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New Waves

Greta Gerwig stunning in 'Frances Ha'


BOSOM BUDDIES Two friends pledging to never date? Yeah, that doesn't last long.
  • BOSOM BUDDIES Two friends pledging to never date? Yeah, that doesn't last long.

With such robust wit, speed and delight, Frances Ha doesn't have to be likened to Annie Hall.

True, like Allen, director Noah Baumbach looks back at the French New Wave, and shoots the film in radiant black-and-white. And it's true that Greta Gerwig's Frances is, like Diane Keaton's Annie, one of those people born without that little switch on the throat that stops us from saying everything we think.

At age 27, Frances' shield is her dependably plain ex-college pal Sophia (Mickey Sumner), a lean, sharp-featured woman with a pair of spectacles so severe that their frames seem to glow in the dark. She and Frances are pledged to being "undatable." But Sophia moves up, settling in with a boyfriend she supposedly doesn't like much (it turns out that he makes serious money). Frances, meanwhile, gets edged out from her Manhattan dance troupe and starts taking the path of least resistance to one after another of several shared apartments.

The film's not fluffy. It notes the weight of rent on prevaricating artists with no visible means of support, and there's constant class-card playing.

The movie is a love letter to Gerwig, long associated with the mumblecore film movement. She's now been kicked upstairs to work with a director who knows what she's capable of. Frances Ha loves Gerwig in motion, when she dances awkwardly, leaps down a street on her way to work or rides a bike bundled up in a December day in the suburbs. Gerwig is so good that she brings out the poignancy in a whirlwind, sleep-deprivation-blighted, credit-card-financed trip to Paris, foolishly taken on the spur of the moment just so Frances can be equal to the fancy people she meets at a party.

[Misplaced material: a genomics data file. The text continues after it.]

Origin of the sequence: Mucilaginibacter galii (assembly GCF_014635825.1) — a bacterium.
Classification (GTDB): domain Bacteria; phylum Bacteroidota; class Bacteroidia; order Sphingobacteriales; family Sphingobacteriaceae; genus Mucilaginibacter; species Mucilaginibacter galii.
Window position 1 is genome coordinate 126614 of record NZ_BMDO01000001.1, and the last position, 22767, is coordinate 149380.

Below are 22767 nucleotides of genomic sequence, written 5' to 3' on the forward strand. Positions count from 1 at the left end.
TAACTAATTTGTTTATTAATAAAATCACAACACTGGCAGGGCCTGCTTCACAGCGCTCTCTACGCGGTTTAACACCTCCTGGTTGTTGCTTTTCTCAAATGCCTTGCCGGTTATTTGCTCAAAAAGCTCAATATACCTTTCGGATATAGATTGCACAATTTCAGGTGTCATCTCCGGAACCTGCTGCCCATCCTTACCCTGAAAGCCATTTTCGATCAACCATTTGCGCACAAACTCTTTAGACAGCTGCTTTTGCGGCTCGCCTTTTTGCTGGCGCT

Frances Ha makes a star out of Gerwig, and she's the kind of star we need: a goofy one we can feel tender about but never underestimate. The film goes happy in the end, and maybe you don't buy it, but what Frances Ha says is true: people of an unusual type need to create an unusual kind of art to express themselves.

'Frances Ha' screens through May 30 at the Smith Rafael Center (1118 Fourth St., San Rafael; 415.454.1222) and opens May 31 at Summerfield Cinemas (551 Summerfield Road, Santa Rosa; 707.522.0719.)

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